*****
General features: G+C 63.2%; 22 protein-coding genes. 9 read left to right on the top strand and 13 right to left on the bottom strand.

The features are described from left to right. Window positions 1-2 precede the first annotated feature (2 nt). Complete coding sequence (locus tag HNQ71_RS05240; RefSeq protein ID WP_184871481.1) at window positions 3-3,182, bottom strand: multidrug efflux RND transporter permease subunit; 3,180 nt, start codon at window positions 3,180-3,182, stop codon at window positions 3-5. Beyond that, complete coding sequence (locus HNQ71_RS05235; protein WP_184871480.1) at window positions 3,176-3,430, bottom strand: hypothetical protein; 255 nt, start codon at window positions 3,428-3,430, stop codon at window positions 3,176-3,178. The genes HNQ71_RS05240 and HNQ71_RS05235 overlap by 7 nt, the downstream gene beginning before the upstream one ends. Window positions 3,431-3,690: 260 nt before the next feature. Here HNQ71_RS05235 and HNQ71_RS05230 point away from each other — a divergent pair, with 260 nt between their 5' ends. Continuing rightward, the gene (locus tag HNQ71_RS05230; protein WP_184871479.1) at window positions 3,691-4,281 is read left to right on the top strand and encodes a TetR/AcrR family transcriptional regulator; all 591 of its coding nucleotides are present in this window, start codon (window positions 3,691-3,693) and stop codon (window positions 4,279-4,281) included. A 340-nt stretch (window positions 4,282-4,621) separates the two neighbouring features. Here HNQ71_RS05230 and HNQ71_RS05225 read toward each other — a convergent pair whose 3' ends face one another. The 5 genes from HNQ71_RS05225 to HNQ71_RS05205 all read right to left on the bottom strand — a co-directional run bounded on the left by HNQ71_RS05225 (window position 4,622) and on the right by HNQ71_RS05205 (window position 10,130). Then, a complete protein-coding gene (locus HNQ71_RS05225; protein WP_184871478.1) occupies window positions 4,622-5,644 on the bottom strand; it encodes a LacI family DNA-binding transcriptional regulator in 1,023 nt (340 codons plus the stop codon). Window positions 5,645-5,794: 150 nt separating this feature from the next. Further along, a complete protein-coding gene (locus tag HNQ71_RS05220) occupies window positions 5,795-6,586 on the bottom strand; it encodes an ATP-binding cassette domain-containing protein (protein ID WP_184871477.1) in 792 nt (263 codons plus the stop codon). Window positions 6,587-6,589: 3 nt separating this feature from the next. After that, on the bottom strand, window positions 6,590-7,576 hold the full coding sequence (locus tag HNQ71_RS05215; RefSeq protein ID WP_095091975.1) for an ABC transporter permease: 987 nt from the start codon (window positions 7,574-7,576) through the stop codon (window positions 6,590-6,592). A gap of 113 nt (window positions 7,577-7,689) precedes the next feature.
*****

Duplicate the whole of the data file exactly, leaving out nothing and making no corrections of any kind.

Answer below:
General features: G+C 63.2%; 22 protein-coding genes. 9 read left to right on the top strand and 13 right to left on the bottom strand.

The features are described from left to right. Window positions 1-2 precede the first annotated feature (2 nt). Complete coding sequence (locus tag HNQ71_RS05240; RefSeq protein ID WP_184871481.1) at window positions 3-3,182, bottom strand: multidrug efflux RND transporter permease subunit; 3,180 nt, start codon at window positions 3,180-3,182, stop codon at window positions 3-5. Beyond that, complete coding sequence (locus HNQ71_RS05235; protein WP_184871480.1) at window positions 3,176-3,430, bottom strand: hypothetical protein; 255 nt, start codon at window positions 3,428-3,430, stop codon at window positions 3,176-3,178. The genes HNQ71_RS05240 and HNQ71_RS05235 overlap by 7 nt, the downstream gene beginning before the upstream one ends. Window positions 3,431-3,690: 260 nt before the next feature. Here HNQ71_RS05235 and HNQ71_RS05230 point away from each other — a divergent pair, with 260 nt between their 5' ends. Continuing rightward, the gene (locus tag HNQ71_RS05230; protein WP_184871479.1) at window positions 3,691-4,281 is read left to right on the top strand and encodes a TetR/AcrR family transcriptional regulator; all 591 of its coding nucleotides are present in this window, start codon (window positions 3,691-3,693) and stop codon (window positions 4,279-4,281) included. A 340-nt stretch (window positions 4,282-4,621) separates the two neighbouring features. Here HNQ71_RS05230 and HNQ71_RS05225 read toward each other — a convergent pair whose 3' ends face one another. The 5 genes from HNQ71_RS05225 to HNQ71_RS05205 all read right to left on the bottom strand — a co-directional run bounded on the left by HNQ71_RS05225 (window position 4,622) and on the right by HNQ71_RS05205 (window position 10,130). Then, a complete protein-coding gene (locus HNQ71_RS05225; protein WP_184871478.1) occupies window positions 4,622-5,644 on the bottom strand; it encodes a LacI family DNA-binding transcriptional regulator in 1,023 nt (340 codons plus the stop codon). Window positions 5,645-5,794: 150 nt separating this feature from the next. Further along, a complete protein-coding gene (locus tag HNQ71_RS05220) occupies window positions 5,795-6,586 on the bottom strand; it encodes an ATP-binding cassette domain-containing protein (protein ID WP_184871477.1) in 792 nt (263 codons plus the stop codon). Window positions 6,587-6,589: 3 nt separating this feature from the next. After that, on the bottom strand, window positions 6,590-7,576 hold the full coding sequence (locus tag HNQ71_RS05215; RefSeq protein ID WP_095091975.1) for an ABC transporter permease: 987 nt from the start codon (window positions 7,574-7,576) through the stop codon (window positions 6,590-6,592). A gap of 113 nt (window positions 7,577-7,689) precedes the next feature.